How to work this out?

Discussion in 'General Electronics Chat' started by RadioRental, Jan 11, 2010.

  1. RadioRental

    Thread Starter New Member

    Sep 3, 2009
    Hi All,

    How do i go about working out how long i can power something from a capacitor. i have always wanted to know this and it just so happens a relevant project has come up where i get to try it out.

    I want to try and run a circuit for atleast 5 seconds in the event of a power failure. The circuit runs off a DC PSU

    Basically, when the power fails the capacitor provides the power for as long as it can (5 sec). The caps i have chosen are super caps.

    I know my circuit uses 12V and consumes 1.5A when running. if i choose a 1F capacitor, how do i work out the legth of time it will take before it dies?

    I know caps have an exponensial discharge curve but i also know my circuit operates anywhere from 12V to 9V. Therefore this is the range i wish to keep the circuit powered.

    The hard part is working out how long it can provide 1.5A. i can work out how long it takes to fall from 12V to 9V but what about the current?

    Can anyone help me with this or provide a formula.

  2. Mike33

    AAC Fanatic!

    Feb 4, 2005
    Ouch, I'd like to see the answer to this, too!!
    As you stated, you can figure out your time constants, right?

    You can't really add a series resistance to slow down the cap discharge without causing your load (I'm using 8 ohms in LT Spice to look at this) to increase and therefore your load sees less current in operation...

    So I tried a resistor in series with the shunt capacitor. Using 1F, 12V and an 8 ohm load, I get the current dropping to 100mA after 5s with a 100 ohm resistor in series with the shunt cap. 535mA w/10 ohms, and 997mA with no resistor at all. So, maybe you just have to rely on the cap value of 1F? And that would get you down to about an ampere after 5 secs. Depends on where your load will 'drop out', too....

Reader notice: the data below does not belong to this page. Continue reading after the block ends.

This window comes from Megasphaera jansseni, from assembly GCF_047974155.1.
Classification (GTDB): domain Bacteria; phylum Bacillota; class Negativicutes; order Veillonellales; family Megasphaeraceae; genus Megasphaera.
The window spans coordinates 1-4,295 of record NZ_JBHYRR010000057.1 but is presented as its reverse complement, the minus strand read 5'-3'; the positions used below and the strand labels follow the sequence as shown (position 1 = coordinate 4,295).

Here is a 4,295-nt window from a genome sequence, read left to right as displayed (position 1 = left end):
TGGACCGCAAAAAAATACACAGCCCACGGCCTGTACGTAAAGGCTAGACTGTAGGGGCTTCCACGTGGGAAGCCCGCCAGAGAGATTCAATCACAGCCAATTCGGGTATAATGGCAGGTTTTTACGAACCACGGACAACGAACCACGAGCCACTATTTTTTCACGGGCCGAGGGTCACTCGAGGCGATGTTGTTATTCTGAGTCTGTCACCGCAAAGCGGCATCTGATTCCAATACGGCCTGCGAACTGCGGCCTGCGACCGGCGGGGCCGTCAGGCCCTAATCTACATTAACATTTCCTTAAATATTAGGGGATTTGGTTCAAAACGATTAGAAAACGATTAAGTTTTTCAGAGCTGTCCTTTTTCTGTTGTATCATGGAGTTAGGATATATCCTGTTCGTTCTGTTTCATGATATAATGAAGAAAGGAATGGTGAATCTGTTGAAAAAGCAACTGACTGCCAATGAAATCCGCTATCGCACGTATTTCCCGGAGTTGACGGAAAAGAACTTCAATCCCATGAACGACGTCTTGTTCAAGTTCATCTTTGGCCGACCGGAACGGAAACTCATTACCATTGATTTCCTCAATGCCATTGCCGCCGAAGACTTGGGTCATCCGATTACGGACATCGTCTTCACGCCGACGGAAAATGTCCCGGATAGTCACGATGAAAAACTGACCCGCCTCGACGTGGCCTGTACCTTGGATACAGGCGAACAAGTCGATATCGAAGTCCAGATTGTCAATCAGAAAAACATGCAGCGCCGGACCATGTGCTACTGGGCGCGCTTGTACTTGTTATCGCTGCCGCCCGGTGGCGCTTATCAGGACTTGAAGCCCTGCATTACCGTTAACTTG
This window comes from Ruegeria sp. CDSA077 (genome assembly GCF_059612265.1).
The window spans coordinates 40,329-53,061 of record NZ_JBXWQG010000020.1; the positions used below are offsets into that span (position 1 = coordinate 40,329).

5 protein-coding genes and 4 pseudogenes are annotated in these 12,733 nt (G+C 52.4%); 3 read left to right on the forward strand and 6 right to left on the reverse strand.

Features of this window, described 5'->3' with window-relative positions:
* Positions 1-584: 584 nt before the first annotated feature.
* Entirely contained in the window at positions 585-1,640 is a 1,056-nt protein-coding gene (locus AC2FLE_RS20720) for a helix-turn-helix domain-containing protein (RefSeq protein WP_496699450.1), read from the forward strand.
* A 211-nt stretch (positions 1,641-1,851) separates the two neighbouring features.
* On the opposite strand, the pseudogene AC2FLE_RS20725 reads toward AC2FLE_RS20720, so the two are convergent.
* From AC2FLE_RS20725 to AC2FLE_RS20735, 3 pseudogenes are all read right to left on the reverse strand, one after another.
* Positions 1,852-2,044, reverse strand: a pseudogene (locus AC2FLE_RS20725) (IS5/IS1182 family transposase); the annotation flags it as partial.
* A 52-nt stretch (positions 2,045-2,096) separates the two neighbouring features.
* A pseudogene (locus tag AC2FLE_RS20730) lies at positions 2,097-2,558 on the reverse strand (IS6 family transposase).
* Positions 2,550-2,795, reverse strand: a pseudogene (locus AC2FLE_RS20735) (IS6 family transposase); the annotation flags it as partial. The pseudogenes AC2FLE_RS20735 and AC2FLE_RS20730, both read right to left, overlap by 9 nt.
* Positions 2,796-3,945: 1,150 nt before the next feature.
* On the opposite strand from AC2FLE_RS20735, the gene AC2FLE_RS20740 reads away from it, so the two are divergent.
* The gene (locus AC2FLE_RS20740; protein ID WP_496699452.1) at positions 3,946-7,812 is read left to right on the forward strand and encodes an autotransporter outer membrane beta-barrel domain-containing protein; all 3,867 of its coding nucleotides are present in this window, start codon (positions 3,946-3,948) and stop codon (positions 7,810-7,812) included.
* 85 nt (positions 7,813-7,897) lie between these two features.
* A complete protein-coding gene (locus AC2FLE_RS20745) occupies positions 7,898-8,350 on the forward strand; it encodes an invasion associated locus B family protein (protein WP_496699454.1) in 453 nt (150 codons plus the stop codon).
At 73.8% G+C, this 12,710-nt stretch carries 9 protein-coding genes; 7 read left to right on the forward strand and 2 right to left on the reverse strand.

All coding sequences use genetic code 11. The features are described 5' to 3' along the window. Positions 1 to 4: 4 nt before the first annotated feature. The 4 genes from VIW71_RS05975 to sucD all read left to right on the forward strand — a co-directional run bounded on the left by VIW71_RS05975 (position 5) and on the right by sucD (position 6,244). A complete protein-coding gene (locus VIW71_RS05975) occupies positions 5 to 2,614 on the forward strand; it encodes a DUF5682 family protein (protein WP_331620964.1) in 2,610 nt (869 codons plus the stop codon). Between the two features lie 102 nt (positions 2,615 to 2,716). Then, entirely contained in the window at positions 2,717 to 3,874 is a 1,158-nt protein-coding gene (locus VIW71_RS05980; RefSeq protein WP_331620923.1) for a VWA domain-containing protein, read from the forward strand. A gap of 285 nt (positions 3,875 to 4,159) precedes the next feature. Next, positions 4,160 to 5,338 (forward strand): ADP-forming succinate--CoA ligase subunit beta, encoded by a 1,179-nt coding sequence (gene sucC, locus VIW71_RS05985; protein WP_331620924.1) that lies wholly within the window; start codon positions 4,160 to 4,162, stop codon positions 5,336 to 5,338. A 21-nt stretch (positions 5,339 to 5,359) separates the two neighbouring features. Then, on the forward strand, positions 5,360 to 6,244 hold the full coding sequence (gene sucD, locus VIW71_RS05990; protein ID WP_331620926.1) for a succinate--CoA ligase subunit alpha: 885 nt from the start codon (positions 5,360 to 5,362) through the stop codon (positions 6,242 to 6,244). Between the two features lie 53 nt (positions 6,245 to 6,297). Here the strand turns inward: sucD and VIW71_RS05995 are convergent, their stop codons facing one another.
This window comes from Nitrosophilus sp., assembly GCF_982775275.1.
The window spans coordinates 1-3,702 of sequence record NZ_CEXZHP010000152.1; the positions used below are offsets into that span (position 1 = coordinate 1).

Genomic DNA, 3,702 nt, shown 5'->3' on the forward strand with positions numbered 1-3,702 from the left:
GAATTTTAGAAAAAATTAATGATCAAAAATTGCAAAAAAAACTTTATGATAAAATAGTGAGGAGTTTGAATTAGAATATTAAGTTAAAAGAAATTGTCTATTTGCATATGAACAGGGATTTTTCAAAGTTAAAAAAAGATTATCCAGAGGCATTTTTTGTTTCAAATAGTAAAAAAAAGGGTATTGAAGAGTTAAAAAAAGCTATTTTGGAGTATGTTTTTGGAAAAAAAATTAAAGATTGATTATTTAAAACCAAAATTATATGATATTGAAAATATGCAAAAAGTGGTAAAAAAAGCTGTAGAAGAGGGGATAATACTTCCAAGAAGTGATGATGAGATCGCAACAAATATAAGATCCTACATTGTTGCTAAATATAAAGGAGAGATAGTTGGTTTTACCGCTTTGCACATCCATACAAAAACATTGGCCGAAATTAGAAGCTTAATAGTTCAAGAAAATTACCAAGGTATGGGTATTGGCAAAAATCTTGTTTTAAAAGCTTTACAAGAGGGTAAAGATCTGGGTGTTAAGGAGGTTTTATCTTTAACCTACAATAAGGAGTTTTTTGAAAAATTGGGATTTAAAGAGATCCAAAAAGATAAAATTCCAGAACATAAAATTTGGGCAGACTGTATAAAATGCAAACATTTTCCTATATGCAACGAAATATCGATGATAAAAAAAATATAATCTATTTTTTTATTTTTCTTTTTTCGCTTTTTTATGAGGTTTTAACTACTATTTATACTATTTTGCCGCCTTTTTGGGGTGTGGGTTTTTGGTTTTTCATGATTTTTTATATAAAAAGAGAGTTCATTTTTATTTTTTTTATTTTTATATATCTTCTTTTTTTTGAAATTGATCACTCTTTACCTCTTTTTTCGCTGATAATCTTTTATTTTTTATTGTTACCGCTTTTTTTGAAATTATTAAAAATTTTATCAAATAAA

Someone else will chime in on this one, I'm sure!
  3. thyristor

    Active Member

    Dec 27, 2009
    The discharge equation for a capacitor is:

    Vc = V'exp(-t/RC)

    Vc = the voltage on the capacitor at time t
    V' = the fully charged capacitor voltage
    C = capacitance in farads
    R = the resistance into which the capacitor discharges

    So if t = 0 Vc = V', ie: the capacitor is fully charged.

    Your circuit draws 1.5A @ 12v so it looks, in simple terms, like an 8 ohm resistance (12/1.5). Also V' = 12v and you state you have a 1F capacitor.

    Therefore, if we look at the voltage on the capacitor after each second, using the formula above, we obtain:

    t = 0 secs; Vc = 12v
    t = 1 sec; Vc = 10.6v
    t = 2 secs Vc = 9.4v
    t = 3 secs; Vc = 8.3v

    So after 3 seconds your circuit voltage will fall below the requisite 9v.

    A better way to use the equation would be to determine the value of capacitance needed to maintain at least 9v after 5 seconds.

    Rearranging the equation to solve for C, we obtain

    C = -t/[R ln(Vc/V')] where "ln" is the natural logarithm

    So, if we substitute R = 8 ohms, t = 5 seconds, V' = 12v and Vc = 9v, we obtain:

    C = -5/[8 ln(9/12)] = 2.2 farads
    Last edited: Jan 11, 2010
  4. RadioRental

    Thread Starter New Member

    Sep 3, 2009
    Excellent, i knew there was an equation i could use.

    I have been thinking about how the current changes in all this. I know the voltage discharges at an exponential rate but what does the current do?

    My device requires a solid 1.5A continuous between 12V and 9V. If the voltage is changing and the resistance (8R) is fixed then surely the current is also changing and not continuously 1.5A.

    I am confussed
  5. thyristor

    Active Member

    Dec 27, 2009
    You are correct, the current will decrease as the capacitor's voltage drops. The equation is i = Cdv/dt

    i = the current
    C = the capacitance (2.2F in this case)
    dv/dt = change of voltage over the change of time

    So, for example, the change of voltage over the first second is 0.7v. This gives us 2.2 x 0.7 / 1 = 1.5A and so on as tabulated below

    @ t= 1 sec, i = 1.5A
    @ t= 2 sec, i = 1.4A
    @ t= 3 sec, i = 1.3A
    @ t= 4 sec, i = 1.2A
    @ t= 5 sec, i = 1.2A
    @ t= 6 sec, i = 1.1A
  6. nomurphy

    AAC Fanatic!

    Aug 8, 2005
    A little algebra based on the above will give you: dt = C*(dv/i)

    Although it is not a constant-current circuit, by using the worst-case current load of 1.5A you will see that:

    dt = 3F*(12V-9V/1.5A)
    = 3*(3/1.5)
    = 6.0 sec minimum

    Which is more than the 5 sec. minimum you desire. The above estimate allows for circuit discrepencies and provides some fudge factor or "headroom" -- also be cognizant of capacitor tolerances.